Cost des
VISUAL EFFECTS
Spec photog eff
MAKEUP
Makeup
Hair styles
COLOR PERSONNEL
Col consultant
SOURCES
LITERARY
Based on the article "Ten Feet Tall" by Berton Roueché in The New Yorker (10 Sep 1955).
DETAILS
Alternate Title:
One in a Million
Release Date:
August 1956
Premiere Information:
New York opening: 2 August 1956
Production Date:
late April--late May 1956
Copyright Claimant:
Twentieth Century-Fox Film Corp.
Copyright Date:
2 August 1956
Copyright Number:
LP7097
Physical Properties:
Sound
Westrex Recording System
Color
De Luxe
Widescreen/ratio
CinemaScope
Lenses/Prints
lenses by Bausch & Lomb
Duration(in mins):
95 or 101
Length(in feet):
9,132
Country:
United States
Language:
English
Passed by NBR:
No
SYNOPSIS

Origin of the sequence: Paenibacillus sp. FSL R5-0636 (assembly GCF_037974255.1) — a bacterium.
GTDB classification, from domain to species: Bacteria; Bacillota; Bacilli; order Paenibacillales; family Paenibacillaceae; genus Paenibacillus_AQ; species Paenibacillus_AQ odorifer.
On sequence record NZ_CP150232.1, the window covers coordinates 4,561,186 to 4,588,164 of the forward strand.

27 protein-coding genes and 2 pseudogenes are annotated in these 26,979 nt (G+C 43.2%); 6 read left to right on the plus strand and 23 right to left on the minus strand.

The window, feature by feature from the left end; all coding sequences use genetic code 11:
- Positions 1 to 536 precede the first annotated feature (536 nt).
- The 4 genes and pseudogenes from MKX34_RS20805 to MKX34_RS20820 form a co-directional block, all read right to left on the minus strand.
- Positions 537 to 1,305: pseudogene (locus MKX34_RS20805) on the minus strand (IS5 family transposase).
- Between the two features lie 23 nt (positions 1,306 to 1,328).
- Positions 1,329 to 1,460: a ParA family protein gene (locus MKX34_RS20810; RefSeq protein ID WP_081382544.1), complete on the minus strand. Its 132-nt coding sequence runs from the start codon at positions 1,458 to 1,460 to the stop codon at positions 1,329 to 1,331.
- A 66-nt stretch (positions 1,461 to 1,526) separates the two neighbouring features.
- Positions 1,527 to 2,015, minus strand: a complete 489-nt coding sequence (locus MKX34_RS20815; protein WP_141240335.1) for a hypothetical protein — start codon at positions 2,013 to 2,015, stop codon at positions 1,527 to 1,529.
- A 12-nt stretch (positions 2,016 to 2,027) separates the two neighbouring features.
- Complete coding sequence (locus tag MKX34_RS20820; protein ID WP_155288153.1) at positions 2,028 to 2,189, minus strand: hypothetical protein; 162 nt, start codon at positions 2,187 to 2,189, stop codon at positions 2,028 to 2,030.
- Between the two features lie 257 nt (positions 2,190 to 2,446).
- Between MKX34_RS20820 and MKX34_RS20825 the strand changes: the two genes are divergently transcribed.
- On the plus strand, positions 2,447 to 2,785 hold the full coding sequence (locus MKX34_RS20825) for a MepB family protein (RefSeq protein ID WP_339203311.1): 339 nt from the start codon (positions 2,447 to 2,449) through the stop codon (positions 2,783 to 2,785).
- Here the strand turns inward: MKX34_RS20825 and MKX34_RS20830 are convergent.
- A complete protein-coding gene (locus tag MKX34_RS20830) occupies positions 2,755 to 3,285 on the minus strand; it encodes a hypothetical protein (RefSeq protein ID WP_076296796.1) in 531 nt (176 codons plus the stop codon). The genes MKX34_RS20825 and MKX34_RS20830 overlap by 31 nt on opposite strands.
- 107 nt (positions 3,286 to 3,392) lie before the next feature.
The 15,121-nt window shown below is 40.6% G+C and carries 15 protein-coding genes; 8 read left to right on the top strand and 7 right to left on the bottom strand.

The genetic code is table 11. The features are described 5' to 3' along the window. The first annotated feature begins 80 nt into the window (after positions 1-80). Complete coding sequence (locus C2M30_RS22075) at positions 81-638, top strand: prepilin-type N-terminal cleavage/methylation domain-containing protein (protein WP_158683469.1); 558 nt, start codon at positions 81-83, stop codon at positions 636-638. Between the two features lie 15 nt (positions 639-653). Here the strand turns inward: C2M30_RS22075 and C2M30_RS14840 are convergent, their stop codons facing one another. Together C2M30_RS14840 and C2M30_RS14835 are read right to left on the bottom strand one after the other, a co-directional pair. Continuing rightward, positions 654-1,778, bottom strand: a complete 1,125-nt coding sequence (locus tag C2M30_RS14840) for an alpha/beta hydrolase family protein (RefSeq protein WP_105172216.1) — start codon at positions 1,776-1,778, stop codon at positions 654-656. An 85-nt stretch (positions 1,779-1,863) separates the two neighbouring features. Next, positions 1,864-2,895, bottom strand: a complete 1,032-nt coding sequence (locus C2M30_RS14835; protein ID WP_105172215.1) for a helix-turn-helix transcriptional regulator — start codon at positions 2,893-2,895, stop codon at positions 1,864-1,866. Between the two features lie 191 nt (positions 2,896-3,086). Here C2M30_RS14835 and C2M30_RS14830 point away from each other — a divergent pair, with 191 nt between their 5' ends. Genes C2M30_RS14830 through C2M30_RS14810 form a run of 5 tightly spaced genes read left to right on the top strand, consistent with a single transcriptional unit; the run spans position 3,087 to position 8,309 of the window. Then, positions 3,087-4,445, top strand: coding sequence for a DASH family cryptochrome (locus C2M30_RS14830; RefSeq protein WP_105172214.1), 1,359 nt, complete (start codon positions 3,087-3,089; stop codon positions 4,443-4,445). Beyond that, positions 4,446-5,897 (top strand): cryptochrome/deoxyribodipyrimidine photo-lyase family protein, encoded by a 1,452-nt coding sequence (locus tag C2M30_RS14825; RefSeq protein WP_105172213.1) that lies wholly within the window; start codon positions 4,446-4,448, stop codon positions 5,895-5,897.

Schoolteacher Ed Avery is a devoted family man who moonlights as a cab dispatcher to support his wife Lou and young son Richie. When Ed begins to experience excruciating pains pulsing throughout his body, he tries to hide his condition from Lou until one night, after a bridge game, he collapses in agony. Upon learning that Ed has been enduring these spasms for months, his physician, Dr. Norton, calls in a specialist, Dr. Ruric, who puts Ed through a battery of tests that reveal that he is afflicted with a rare, deadly blood disease. When Ruric concludes that Ed's only hope lies in taking the experimental drug cortisone, Ed begins treatment under hospital supervision. Several weeks later, Ed is released from the hospital, and Norton cautions him that his drug dosage needs to be closely monitored and that he should immediately report any unusual symptoms. On his first day home, Ed ebulliently ushers Lou to an expensive dress store and insists that she purchase two frocks they can ill afford. When Ed begins to experience drastic mood swings that veer from manic depression to delusions of grandiosity, Lou suggests that he consult Norton, but he protests that he cannot afford to be sick again and begins to increase his dosage of cortisone. At a PTA meeting, Ed deliberately insults both the parents and their children, causing his good friend, gym teacher Wally Gibbs, to become concerned. When Wally visits Lou to tell her about her husband's strange behavior, Ed makes a snide remark about Wally's interest in Lou, then declares that he is tired of petty domesticity and his marriage. After ... +